Home > Bitching, Fun Childhood, Illness, My Mom, Ohio, Piano, Strange, Traumatic Childhood > The Time I Had a Bizarre Piano Teacher

The Time I Had a Bizarre Piano Teacher

January 13, 2012 Leave a comment Go to comments

My mom forced me into piano lessons starting at the age of six, gruffly insisting that, “You’ll thank me for this later.”

Years of torturous practicing followed, though I was only required to pound the keys for 30 minutes each day. But to a child, this seemed interminable, a purgatory of Yankee Doodle Dandy and Twinkle, Twinkle Little Star. An egg timer was affixed to the top of the piano, which would tick down the minutes with infinite slowness before rattling the house with a high-pitched screech that signaled that I was deliciously, gloriously FREE.

However, I learned at a fairly young age that my mom never paid attention to how long I actually practiced, as long as I didn’t stop before the timer went off. So after a few minutes of sullen playing, I’d wind the timer down to ten minutes or less, gaining freedom long before the required half an hour.

Anyway, I had a series of piano teachers throughout my youth, each with different styles and none ever teaching me how to play my scales. To this day, I couldn’t play an E-flat scale if you put a gun to my head. Is that the key where the E and B keys are flats? Who knows.

My first teacher was a tall, gaunt woman by the name of Ms. Smith. Her skin was pale to the point of being translucent, and she dressed just like Chloë Sevigny’s character in Big Love. The rounded, swept-back bouffant hair, the floor-length house dress, the pilgrim-buckle shoes; she was the whole package. her attitude towards the piano was no-nonsense and strict, though she always stuck copious amount of stickers all over my practice books. “Busy as a Bee!” a fuzzy bee-shaped one would declare. “Beary good job!” said a pink bear who smelled faintly of strawberries.

But these cheery stickers couldn’t ward off the gloom I felt in Ms. Smith’s house. It was dim and stuffy, with hand-made doilies dangling off furniture encased in stiff plastic. The thick layer of dust coating everything made the house look like it had been untouched since the 1950s. Then there was the matter of the young girl.

I only spotted her a few times, and though her presence was a mystery to me, my mom eventually came up with her own theories. The girl was quite young, perhaps 18 at the oldest, and was apparently confined to the bedroom, at least during all my visits. My brief glimpses of her revealed a painfully skinny girl with stringy hair, over-sized clothing, and a perpetual look of anxiety. When I once asked Ms. Smith who she was, and if she was her daughter, she gave a sniff and replied, “No, she is not related to me.” She would never address the subject again over the years, though the strange girl remained.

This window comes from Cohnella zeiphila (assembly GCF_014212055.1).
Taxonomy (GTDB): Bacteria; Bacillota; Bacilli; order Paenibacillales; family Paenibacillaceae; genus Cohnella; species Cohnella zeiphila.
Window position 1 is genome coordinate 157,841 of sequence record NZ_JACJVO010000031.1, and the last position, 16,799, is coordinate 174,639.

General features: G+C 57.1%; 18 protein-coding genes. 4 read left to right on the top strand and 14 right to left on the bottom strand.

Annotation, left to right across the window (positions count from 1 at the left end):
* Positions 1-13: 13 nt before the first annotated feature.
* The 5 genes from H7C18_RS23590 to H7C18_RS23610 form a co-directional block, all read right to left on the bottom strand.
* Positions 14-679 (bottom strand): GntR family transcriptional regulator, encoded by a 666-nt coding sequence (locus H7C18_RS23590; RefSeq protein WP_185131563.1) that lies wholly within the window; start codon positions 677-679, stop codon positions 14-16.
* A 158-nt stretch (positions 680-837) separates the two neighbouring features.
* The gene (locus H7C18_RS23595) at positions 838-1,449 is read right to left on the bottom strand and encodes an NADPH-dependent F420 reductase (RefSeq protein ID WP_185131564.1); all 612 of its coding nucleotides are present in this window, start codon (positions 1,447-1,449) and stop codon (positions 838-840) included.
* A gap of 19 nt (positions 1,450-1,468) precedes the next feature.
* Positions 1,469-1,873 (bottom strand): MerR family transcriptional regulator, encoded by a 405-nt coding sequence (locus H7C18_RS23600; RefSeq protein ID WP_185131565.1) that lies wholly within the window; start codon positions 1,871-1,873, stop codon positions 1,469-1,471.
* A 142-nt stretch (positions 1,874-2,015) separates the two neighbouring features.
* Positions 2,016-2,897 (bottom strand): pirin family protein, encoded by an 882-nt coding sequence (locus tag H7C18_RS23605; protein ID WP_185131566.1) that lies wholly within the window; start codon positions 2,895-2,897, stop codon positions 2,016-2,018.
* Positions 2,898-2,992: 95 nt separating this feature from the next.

My mom later hinted that she suspected the girl was Ms. Smith’s lesbian lover, though I had no idea what a lesbian was at the time, and so thought that it was like having a playmate who lived with you. Perhaps not so far from the truth, though the sexual implications were lost on me until years later.

I remember vividly what finally ended our lessons together. My mom had driven me to Ms. Smith’s house as usual, though I had a raging migraine at the time. My mom, knowing how much I hated these lessons, figured I was playing sick, and so ignored my pleas. But this was one of those few times when I really was ill, and as soon as I arrived at the house, I projectile vomited all over the sidewalk and front porch of Ms. Smith’s house. I remember it coming out like a fire hose, ejecting out my nose with such force that I got a nosebleed. Ms. Smith emerged, gaped at the slowly spreading pile of vomit and blood at her feet, and ordered us to leave. Immediately.

I got a different teacher after that, and though she sadly never gave me any stickers, she also didn’t keep possibly underage girls prisoner. So I guess it was a wash.

  1. No comments yet.
  1. No trackbacks yet.

Leave a Reply

Fill in your details below or click an icon to log in:

WordPress.com Logo

You are commenting using your WordPress.com account. Log Out /  Change )

Google+ photo

You are commenting using your Google+ account. Log Out /  Change )

Twitter picture

You are commenting using your Twitter account. Log Out /  Change )

Facebook photo

You are commenting using your Facebook account. Log Out /  Change )


Connecting to %s

%d bloggers like this: